Use this URL to cite or link to this record in EThOS: https://ethos.bl.uk/OrderDetails.do?uin=uk.bl.ethos.744842
Title: Functional heterogeneity of oligodendrocyte progenitor cells in the central nervous system
Author: Förster, Sarah
ISNI:       0000 0004 7229 8125
Awarding Body: University of Cambridge
Current Institution: University of Cambridge
Date of Award: 2018
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Abstract:
Oligodendrocytes are the myelinating cells of the central nervous system (CNS), whose function is to optimise neuronal transmission and preserving axonal integrity. Oligodendrocytes are derived from a stem cell population, called oligodendrocyte progenitor cells (OPCs). Oligodendrocyte lineage cells (OLCs) have been implicated in the pathophysiology of various diseases including not only demyelinating diseases (eg. Multiple Sclerosis (MS) or Pelizaeus-Merzbacher disease (PMD)), but also psychiatric disorders (eg. schizophrenia or Rett syndrome (RTT)). Regardless of the type of disease, understanding the underlying fundamental biology of the oligodendrocyte lineage cells is pivotal to develop therapeutic strategies. In the mouse embryonic forebrain OPCs are generated in consecutive waves from distinct brain regions along a spatiotemporal gradient; with ventral OPCs emerging before dorsal OPCs. The developmentally distinct OPCs, and their progenies, persist in the brain throughout life. To investigate whether ventrally and dorsally derived OLCs fulfil different functions in the adult brain, dorsally derived OPCs were ablated in development using a \textit{Sox10}-driven diphtheria toxin fragment A (DTA) mouse model. As dorsally derived OPCs populate the cortex, locomotor coordination and cognition were investigated following dorsal OPC ablation. Mice ablated of the dorsal OPC population do not show a significant deficit in learning and attentional function. In contrast, ablated mice show an impaired locomotor coordination, while general vigilance, gait, balance and sensation are comparable to control groups. The locomotor coordination disabilities are a result of alterations of brain, not spinal cord homeostasis, as only a neglect able number of OLCs in the spinal cord are affected by the ablation model. In addition, no signs of neuronal cell death or chronic inflammatory response was detected in response to the ablation. As the oligodendrocyte numbers are similar between control and ablated animals, the locomotor coordination phenotype can also not be explained by reduced number of oligodendrocytes. However, clustering analysis following single-cell Drop-sequencing uncovered a heterogeneity of oligodendrocyte (OL) subpopulations in the motor cortex. Whilst some OL subpopulations are of mixed developmental origin, others are exclusively formed by either ventrally or dorsally derived OLs, arguing that dorsal oligodendrocyte subpopulations are crucial for homeostatic brain function. In the absence of dorsal OPCs, ventral OPCs are not capable of forming dorsal oligodendrocyte subpopulations in response to dorsal OPC ablation. In conclusion, my results indicate a functional heterogeneity of developmentally-distinct oligodendrocytes in physiological brain function.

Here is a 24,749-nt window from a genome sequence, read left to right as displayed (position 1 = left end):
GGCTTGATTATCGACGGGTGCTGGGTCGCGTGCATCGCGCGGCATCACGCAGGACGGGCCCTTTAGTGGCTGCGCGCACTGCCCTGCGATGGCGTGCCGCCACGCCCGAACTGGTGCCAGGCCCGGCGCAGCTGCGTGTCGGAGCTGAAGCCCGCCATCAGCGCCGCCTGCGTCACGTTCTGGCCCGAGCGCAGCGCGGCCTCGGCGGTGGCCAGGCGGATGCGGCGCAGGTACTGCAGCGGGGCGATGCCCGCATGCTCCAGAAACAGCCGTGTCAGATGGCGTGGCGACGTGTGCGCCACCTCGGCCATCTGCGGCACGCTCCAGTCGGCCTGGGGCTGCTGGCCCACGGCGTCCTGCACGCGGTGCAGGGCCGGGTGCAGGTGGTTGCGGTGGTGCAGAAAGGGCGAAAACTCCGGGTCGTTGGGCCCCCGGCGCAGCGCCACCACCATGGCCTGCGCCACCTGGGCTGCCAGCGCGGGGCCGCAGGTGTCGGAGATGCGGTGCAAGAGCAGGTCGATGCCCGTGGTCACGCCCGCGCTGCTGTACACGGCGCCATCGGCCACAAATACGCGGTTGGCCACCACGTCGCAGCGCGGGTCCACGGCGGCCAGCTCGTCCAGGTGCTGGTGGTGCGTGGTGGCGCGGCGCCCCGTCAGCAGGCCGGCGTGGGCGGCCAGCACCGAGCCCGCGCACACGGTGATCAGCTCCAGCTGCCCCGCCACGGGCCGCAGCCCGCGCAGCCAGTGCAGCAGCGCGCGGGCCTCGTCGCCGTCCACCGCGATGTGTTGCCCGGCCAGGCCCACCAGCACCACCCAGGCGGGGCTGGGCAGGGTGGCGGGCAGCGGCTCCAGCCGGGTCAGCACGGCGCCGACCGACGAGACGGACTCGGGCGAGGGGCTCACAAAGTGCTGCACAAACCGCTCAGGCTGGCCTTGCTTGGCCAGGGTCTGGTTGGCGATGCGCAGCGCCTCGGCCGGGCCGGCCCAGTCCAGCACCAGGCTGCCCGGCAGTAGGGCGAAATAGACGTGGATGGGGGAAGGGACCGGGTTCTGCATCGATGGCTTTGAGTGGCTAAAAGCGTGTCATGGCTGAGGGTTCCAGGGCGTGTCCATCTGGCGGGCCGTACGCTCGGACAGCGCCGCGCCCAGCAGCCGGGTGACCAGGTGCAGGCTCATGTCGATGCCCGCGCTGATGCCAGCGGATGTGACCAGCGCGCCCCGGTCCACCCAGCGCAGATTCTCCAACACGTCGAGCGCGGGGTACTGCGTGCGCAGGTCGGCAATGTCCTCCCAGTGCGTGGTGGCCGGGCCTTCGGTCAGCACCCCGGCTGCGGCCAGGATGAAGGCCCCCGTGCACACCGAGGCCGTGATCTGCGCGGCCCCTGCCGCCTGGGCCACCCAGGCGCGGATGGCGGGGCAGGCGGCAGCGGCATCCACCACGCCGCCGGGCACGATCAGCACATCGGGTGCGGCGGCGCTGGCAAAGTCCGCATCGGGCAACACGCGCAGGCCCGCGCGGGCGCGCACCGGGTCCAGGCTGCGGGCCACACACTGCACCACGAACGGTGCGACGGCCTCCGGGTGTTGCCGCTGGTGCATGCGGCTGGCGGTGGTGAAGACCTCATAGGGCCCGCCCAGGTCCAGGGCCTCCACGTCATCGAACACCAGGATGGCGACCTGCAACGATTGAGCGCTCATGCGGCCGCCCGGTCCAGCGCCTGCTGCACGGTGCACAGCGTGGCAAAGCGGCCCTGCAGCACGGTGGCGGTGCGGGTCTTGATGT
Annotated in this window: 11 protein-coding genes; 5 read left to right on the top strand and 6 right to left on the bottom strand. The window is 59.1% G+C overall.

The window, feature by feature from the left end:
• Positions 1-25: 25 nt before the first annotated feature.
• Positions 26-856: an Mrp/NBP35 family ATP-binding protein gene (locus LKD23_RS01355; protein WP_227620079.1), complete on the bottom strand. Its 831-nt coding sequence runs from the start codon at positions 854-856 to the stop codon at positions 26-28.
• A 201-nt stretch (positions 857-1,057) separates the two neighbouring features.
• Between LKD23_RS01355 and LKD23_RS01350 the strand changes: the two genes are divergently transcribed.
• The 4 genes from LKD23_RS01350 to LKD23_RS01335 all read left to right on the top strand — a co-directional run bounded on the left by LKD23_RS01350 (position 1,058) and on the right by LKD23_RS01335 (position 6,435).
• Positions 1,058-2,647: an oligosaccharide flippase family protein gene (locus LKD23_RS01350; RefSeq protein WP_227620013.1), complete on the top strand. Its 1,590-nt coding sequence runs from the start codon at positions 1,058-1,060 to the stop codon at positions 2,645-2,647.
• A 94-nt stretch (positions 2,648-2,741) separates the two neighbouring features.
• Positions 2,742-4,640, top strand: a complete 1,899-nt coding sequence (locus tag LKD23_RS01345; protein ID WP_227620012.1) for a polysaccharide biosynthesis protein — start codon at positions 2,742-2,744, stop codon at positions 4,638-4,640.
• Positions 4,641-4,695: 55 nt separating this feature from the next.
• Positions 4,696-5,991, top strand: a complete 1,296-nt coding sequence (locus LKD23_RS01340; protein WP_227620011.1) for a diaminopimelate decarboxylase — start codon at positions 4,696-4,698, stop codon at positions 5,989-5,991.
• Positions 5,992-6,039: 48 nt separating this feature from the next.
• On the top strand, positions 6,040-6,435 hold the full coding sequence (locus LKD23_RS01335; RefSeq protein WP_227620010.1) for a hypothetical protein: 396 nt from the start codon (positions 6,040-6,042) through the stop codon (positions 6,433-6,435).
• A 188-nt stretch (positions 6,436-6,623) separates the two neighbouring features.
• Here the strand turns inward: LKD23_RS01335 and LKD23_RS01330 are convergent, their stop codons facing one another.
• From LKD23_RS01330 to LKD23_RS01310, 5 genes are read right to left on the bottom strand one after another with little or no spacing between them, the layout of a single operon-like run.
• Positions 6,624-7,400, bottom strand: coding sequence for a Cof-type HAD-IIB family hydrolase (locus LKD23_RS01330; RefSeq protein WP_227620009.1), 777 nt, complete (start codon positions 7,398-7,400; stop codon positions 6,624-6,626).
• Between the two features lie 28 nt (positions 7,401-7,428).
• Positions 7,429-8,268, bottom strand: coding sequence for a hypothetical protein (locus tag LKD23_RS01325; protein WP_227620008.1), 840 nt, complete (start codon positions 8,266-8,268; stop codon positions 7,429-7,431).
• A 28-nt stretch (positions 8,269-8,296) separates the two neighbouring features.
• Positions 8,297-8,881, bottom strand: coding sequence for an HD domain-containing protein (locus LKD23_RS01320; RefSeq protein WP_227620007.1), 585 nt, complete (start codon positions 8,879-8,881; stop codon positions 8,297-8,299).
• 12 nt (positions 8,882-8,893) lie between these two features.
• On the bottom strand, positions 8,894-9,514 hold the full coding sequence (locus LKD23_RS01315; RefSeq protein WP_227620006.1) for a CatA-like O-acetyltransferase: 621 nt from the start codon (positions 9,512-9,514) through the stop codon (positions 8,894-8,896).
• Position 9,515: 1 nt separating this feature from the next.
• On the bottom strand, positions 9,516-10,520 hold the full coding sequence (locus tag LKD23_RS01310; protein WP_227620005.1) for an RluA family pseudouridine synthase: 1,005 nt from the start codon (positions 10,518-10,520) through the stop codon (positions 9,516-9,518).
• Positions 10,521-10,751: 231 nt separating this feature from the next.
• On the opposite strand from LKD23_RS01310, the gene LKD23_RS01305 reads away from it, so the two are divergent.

Supervisor: Franklin, Robin J. M. Sponsor: Not available
Qualification Name: Thesis (Ph.D.) Qualification Level: Doctoral
EThOS ID: uk.bl.ethos.744842  DOI:
Keywords: Stem cells ; Heterogeneity ; Oligodendrocyte ; Myelin ; Development
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